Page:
Shutzmanim.” [Ukrainian policemen]. Volinatz entered. The policemen got out of their beds. Arkinazin and I put on the policemen's clothes, their new uniforms, we put on their beautiful boots and good watches. I gave two rifles to Volinatz, and I carried the shooting machines and two rifles by myself. Three young policemen are standing in their underwear and shaking. The shooting was fierce. We threw grenades at the Germans who were bombing on their way. We advanced from house to house, but we could not cross the village. I led the policemen to headquarters. The platoon commander approached me and asked me what I wanted to do with them. “I am bringing them to headquarters,” I say. “Idiot, why are you taking them to headquarters, where they will keep them alive. Stupid, they killed your sisters and your brother and you are glorifying yourself with them.” The platoon commander put them against a wall. My hands were shaking. The war had already been going on for a year. I saw thousands of Jews slaughtered, murdered by bullets, thrown into pits. I walked and marched over bodies, but I had not yet shot anyone up close. “What do you think, idiot?” Both of them emptied their magazines and the three Ukrainians fell. Arkinazin studied his watch and decided to switch with me, because my watch was bigger.

The dawn was breaking. We emptied the magazines, we took out the cows. The entire unit was at headquarters. The shots stopped. Avdishuv asked who wants to go and blow up the warehouse. The road we had to go on was well guarded by the Germans. With every movement, they opened up a barrage of bullets. I saw the Jewish fighter Glaz beginning to get ready. Everyone was staring at him, but no one said a word. Avdishuv tapped his shoulder and smiled his stupid smile. Everyone peeked into the window and saw Glaz walk and fall. When he fell, they all shouted, “He was wounded, he fell, he was killed.” But Glaz got up and kept on walking. He was crawling towards the warehouse. The warehouse began to burn. We heard an order to withdraw. We ran back under a barrage of bullets. The political commissar said to me, “You are returning like a general.”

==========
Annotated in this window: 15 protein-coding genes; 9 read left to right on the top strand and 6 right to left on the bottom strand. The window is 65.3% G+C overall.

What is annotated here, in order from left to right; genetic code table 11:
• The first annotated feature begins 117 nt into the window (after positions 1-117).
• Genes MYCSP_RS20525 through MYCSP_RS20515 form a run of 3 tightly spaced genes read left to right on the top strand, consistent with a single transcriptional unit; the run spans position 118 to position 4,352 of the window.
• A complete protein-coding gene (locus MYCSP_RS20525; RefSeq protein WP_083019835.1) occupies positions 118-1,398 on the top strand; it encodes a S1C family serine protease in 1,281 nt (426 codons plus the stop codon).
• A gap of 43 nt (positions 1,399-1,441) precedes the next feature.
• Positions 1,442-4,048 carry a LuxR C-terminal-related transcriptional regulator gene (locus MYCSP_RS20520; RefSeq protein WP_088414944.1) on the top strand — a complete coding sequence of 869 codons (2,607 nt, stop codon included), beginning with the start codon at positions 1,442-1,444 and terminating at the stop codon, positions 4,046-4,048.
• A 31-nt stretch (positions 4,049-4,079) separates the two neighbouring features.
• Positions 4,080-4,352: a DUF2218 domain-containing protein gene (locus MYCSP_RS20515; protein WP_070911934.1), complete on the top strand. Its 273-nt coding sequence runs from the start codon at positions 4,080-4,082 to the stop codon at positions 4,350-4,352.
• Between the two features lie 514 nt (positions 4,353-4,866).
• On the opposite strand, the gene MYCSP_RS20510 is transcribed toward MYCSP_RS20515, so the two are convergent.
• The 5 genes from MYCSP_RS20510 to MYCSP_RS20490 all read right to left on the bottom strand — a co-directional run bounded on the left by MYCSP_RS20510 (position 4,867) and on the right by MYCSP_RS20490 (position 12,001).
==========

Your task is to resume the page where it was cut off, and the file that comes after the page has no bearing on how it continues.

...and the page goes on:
At night there was happiness in the hut. We cooked borscht with potatoes, we ate delicious German bread and meat to our hearts' content. I had to go out to guard duty from 12:00 until 2:00 together with Humiak. I thought about the policemen. The platoon commander Tritak was also a Ukrainian, and they were Ukrainians, but it is a healthy people without sentimentality. Humiak shouts he is cold, he does not want to fight, Stalin and Hitler are arguing and he needs to fight. “You know, Rozenson, I have something for you, but do not tell this to Golobinka. I found a picture of his father in his pocket. Do you want to see?” He took out the picture. I took it in my hand. I looked at the picture and did not say anything. I did not reveal my amazement. This was a small picture, like one from an identity card, and on it a Jew with a long white beard. I turned the picture over. On the other side was written: “ Golobinsky.”

“Humiak, if you do not return the picture to its place, I will shoot you like a dog. You are not a human being,” I said angrily.

“All right, I will do it Rozenson, but why does he not say he is a Jew? Why do you say you are?” said Humiak.

Towards morning, when the planes arrived, I stood at the last watch guarding with Golobinka. A year had gone by since Humiak had shown me the picture, but I did not mention this, and I did not ask Golobinka about it. Nevertheless, I was already completely certain he was a Jew, but all of our conversations took place on the same subjects: how was life in Poland, if there was anti-Semitism, if there was enough food. I described the lives of the Jews to him, the Shabbat about which we talked a lot. I told him stories and told him all about Jewish life in Poland, the political parties that existed after the Jewish people were divided into two parts. A large part of the people were convinced that only a Communist revolution would solve the Jewish problem. “You know, Golobinka, in our town there were Jewish youths who would hang up red flags and distribute communist literature and even give communist speeches in the houses of study where Jews prayed. The Polish police would forbid this. They sat in jail ten full years and even more. Others fled across the border to Russia to help build communism. Good boys, huh?” Golobinka did not look me in the eye, he slanted his gaze as though he was looking around to see that no Germans were coming, and said, as if to himself: “And where are they now? They died like dogs. They are rotting in the subarctic forests of Siberia and in the camps. You know what they say by us, Robinson? With us, there are three types of people: those who sat, those who sit, and those who will sit. There in the camps they leave you alive, but no woman will want you anymore. When they enter the camp, the commander says, 'Beast, you will live, but a woman will not want you.'”